“Twenty years ago, the idea that there was a deep underground biosphere would have been laughed at,” said Robert Hazen, a research scientist at the Carnegie Institution of Washington’s Geophysical Laboratory in Washington, D.C., and leader of the Deep Carbon Observatory. “But we now know there is, because anywhere you drill you find life.” He spoke about the project on February 20 during the American Association for the Advancement of Science meeting in Washington, D.C.

Now in the first year of its planned decade-long existence, the Deep Carbon Observatory aims to reshape our fundamental understanding of carbon’s role in the biology, chemistry, and physics of Earth’s interior. Unlike typical astronomical observatories, which consist of a single instrument at a fixed location, the Deep Carbon Observatory will be a distributed operation, requiring a wide variety of instruments installed at locations around the world.

“We really don’t know to a factor of 20-30 how much carbon there is in our planet,” Hazen said. 

Carbon is among the most important chemical elements to humans. It forms the basis of life as we know it, is the central ingredient in many energy sources and plays a key part in our climate. In a planetary-scale machine called the carbon cycle, the element circulates among the oceans and atmosphere, into and out of the Earth’s crust, and through living creatures that take it up, chemically process it, and redeposit it back into the planet. But even this immense cycle is thought to contain only a small part of total amount of carbon in our planet, with the rest locked deep beneath the surface.

“When you step back and ask fundamental questions about carbon in the Earth,” said Russell Hemley, also of the Geophysical Laboratory and co-leader of the program, “you realize there is a great deal that we do not know about this important element.”

Scientists believe that the subterranean microbes, some of them isolated from Earth’s surface since before the dawn of humanity, crucially influence the engines that drive our planet’s interior. The microbes process carbon relatively quickly, making them an important step in the carbon cycle. But the team behind the Deep Carbon Observatory says the project could also answer questions about many other issues.

The observatory is being funded by the Alfred P. Sloan Foundation, which has previously supported similarly large and ambitious science projects. The Sloan Digital Sky Survey, for example, has investigated the mysterious, universe-filling dark matter and dark energy, which are thought to be responsible for invisible effects of gravity and the cause of the increasing rate of expansion of the universe, respectively. The Census of Marine Life recently completed a survey of the abundance, diversity, and distribution of ocean life. Together, these programs cost hundreds of millions of dollars.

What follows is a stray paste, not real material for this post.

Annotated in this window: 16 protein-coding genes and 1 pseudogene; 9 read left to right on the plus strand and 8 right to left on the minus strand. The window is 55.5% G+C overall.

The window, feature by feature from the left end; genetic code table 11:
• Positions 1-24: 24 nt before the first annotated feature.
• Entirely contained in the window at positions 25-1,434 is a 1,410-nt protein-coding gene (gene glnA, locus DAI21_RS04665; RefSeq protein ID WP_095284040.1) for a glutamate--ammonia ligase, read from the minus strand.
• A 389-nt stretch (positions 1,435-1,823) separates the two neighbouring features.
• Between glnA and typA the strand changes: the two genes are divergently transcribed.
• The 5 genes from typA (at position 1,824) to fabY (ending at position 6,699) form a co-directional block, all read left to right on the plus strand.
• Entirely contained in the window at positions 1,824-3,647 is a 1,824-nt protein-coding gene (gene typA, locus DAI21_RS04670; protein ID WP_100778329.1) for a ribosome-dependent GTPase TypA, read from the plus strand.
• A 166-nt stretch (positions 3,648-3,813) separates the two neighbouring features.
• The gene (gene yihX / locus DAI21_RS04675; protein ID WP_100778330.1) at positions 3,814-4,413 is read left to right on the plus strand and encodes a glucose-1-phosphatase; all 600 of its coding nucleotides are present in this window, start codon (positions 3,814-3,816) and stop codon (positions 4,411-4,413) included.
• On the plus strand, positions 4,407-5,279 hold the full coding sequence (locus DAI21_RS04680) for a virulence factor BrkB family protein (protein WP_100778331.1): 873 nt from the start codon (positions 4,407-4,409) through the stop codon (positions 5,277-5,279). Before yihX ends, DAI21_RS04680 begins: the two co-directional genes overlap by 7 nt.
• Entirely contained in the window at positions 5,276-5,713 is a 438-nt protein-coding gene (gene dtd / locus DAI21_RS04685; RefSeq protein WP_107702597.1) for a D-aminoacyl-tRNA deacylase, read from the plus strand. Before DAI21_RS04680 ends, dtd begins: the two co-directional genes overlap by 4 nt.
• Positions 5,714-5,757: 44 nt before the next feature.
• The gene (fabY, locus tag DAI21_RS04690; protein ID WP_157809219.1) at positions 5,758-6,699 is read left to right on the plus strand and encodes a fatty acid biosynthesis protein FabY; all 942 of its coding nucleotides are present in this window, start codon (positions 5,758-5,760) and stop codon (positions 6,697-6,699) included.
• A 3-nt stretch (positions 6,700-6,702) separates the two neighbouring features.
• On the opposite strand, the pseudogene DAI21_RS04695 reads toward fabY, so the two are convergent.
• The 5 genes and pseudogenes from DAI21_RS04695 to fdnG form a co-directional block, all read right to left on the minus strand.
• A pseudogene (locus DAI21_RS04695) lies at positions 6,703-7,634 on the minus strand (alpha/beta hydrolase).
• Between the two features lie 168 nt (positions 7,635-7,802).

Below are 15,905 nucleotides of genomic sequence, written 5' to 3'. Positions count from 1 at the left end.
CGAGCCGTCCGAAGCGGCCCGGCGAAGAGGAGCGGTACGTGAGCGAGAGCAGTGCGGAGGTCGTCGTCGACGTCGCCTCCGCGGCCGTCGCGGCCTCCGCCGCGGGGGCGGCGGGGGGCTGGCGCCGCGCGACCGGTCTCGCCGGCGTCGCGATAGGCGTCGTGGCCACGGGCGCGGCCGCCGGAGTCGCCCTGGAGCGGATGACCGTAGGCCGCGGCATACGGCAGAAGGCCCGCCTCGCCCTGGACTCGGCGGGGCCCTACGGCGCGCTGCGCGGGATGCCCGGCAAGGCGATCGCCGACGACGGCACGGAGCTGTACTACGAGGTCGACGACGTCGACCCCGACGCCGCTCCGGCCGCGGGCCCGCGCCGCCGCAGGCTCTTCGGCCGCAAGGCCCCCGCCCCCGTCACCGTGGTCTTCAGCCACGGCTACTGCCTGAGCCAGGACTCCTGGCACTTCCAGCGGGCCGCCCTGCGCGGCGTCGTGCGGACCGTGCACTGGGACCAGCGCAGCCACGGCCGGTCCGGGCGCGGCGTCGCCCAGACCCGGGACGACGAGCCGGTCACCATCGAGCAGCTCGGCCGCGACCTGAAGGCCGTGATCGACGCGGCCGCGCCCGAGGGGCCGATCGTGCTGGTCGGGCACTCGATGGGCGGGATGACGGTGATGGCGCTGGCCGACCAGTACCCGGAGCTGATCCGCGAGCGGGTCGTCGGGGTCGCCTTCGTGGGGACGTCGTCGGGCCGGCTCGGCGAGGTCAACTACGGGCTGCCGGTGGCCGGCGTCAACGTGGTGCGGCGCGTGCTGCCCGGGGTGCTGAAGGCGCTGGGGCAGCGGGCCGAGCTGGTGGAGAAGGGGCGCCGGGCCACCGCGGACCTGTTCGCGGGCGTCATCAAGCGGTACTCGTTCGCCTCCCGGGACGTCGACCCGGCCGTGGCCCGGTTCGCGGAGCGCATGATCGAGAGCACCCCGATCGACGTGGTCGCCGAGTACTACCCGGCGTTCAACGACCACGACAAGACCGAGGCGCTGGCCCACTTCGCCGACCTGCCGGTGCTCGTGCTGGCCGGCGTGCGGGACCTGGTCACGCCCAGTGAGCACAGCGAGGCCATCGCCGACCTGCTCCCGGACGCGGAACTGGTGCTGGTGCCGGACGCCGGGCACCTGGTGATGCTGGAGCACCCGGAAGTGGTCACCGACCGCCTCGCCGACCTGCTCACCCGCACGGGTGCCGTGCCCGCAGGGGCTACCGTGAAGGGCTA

Still in its infancy, the Deep Carbon Observatory has yet to make any big discoveries. Efforts so far have mostly focused on galvanizing interest and participation by governments, industry, and geoscientists across the globe.

Some of the instruments envisioned for the observatory don’t even exist yet. One device the scientific team hopes to develop is a small detector that can be placed on an active volcano to measure the amount of carbon it releases. Other instruments will extract data from existing resources, like the world’s deepest drillshafts and mines.

“We want to see if we can get microbiologists on site at every deep drilling site in the world so we can collect samples before they can be contaminated,” Hazen said. “We’re learning fascinating things about a biosphere that lives in very different conditions than we’re familiar with.”

The goal of the project is to answer basic science questions, but industry already has its eyes on the research. In the past year, two of the world’s largest natural gas reserves have been discovered off the coasts of Israel and Brazil. Hazen says his team has plans to study these methane reservoirs to see if the gas has its origins in biological processes underground, or high-pressure chemical reactions occurring at great depths. Last summer, scientists from the Shell Oil Company, which is a participant in the project, hosted a Deep Carbon Observatory workshop aimed at identify research directions.

“Science is not cataloging all the things we know, it’s exploring the things we don’t,” said Hazen. He suggested that discoveries by the Deep Carbon Observatory could lead to Nobel Prizes in chemistry and physics ten years from now. “We want to find the carbon equivalent of dark energy,” Hazen said


U.S.A: Copyright Washington n. 000998487/2001-02-20 | Brasil: Reg. Dir. Autorais - Brasília n. 106.158/11-12-1995 | Louis Charles Morelli